Lots of steel full sus frames out there, just not by the big mtb players. It’s a fairly significant industry in other parts of the world.
Cotic (FlareMax currently on my shortlist)
Project 12 (this looks unreal for a prototype)
Marino will make you a full custom.
Not to mention the custom builders that come to mind in the US
Kidding of course. Apples for apples, ti is stiffer.
It’s all a trade off. Ignoring manufacturability/cost/challenges associated with ti, of which there are many, if you compare an aluminum part and a ti part designed to do the same task, optimized for weight with no concerns about modal analysis (these are bikes, not airframes), say a linkage rocker plate or even just a straight non-butted tube loaded at one end, the ti version will be significantly lighter and have much thinner walls/cross sections. However, these thinner walls/x-sections make the overall part much more flexible than the aluminum part.
To say that all carbon bikes or alu bikes are good, or even better than one another is fairly difficult to do. As far as my personal preferences go, carbon adds no discernible benefit to me. It’s cost prohibitive, doesn’t offer any outstanding characteristics, and requires me to be more careful when handling it. Even at the same cost, I’d go alu or steel over carbon. Again, my personal preference, maybe not everyone’s.
As far as steel over alu, I’ll let you know when I add a FlareMax to the the quiver to compare…
@Tambo @surfhard987: you are correct, at least in for 6/4 ti: material-properties.org/aluminium-alloys-vs-titanium-alloys-comparison-pros-and-cons. On the other hand, steel has a much higher modulus than ti: www.thomasnet.com/articles/metals-metal-products/steel-vs-titanium-strength-properties-and-uses
@melanthius: prop. Possible explanation for Cotic chainstay
Not sure I understand your comment on frame sus travel, the original comment was more generalized about steel or Ti materials on full sus bikes, not just long travel versions.
Check this,it is almost a steel Megatower. Anything is possible. Even you could buy a Magnesium bike,check Vaast bikes.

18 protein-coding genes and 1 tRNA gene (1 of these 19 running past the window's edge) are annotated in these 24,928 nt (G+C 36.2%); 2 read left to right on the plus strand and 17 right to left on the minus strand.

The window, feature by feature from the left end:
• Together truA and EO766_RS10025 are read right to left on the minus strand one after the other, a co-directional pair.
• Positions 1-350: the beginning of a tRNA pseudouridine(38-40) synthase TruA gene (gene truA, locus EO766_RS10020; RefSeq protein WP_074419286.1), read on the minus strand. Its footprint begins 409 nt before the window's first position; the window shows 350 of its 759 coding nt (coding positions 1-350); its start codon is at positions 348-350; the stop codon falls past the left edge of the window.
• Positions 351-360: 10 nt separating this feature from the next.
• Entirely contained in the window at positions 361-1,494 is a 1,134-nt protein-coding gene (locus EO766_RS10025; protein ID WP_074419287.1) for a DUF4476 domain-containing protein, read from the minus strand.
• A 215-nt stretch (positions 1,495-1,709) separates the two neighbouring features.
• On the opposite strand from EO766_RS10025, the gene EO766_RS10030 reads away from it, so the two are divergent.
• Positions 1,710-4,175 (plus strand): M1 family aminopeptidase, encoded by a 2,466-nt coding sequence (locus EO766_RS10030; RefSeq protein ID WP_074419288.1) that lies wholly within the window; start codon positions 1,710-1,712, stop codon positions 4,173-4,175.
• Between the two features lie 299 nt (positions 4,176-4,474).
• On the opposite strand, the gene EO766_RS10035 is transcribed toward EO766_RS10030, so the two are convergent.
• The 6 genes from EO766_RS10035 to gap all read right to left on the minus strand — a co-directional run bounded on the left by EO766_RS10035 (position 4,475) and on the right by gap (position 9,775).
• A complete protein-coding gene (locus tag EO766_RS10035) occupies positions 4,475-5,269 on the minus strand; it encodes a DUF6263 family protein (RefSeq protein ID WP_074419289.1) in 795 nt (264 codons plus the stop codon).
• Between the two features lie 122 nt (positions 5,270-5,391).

It doesn't mean much, since it's from '97 and says execution as much as material is key, but here's some fatigue data from road frame torture tests: www.sheldonbrown.com/rinard/frame_fatigue_test.htm. I bet steel and ti weld failures are more common as they require better eyesight on the welder's part--is that structural?
@homerjm: www.shredwear.cz/zoceli?lang=en. I'm telling anyone who'll listen I have a Zoceli Naosm even if it's not true
@hamncheez: I'm relieved to learn that you're joking
I did design several ti frames. I broke one of them, but after some revisions I think I have a 3kg size L 29er in titanium that is as robust as any aluminum frame out there, and I haven't heard of an aluminum frame at this weight with comparable travel.
I have an older titanium xc hardtail and can confirm that it is flexy as hell. Still fun though.
Love that Fox liked him so much, they decided to sponsor him twice
But isn't there any kind of UCI rule that "forbids" racing with non commercial equipment? I hope not or else this project is going down a dead end road
Good look @worldwidecyclery!
Also worth noting, Cannondale's most recent DH program (which turned into the new Jekyll) lasted just two seasons.
Amazing news just got even better! Did he drop this in the Vital interview and I missed it? Doesn't matter, that's pretty sick.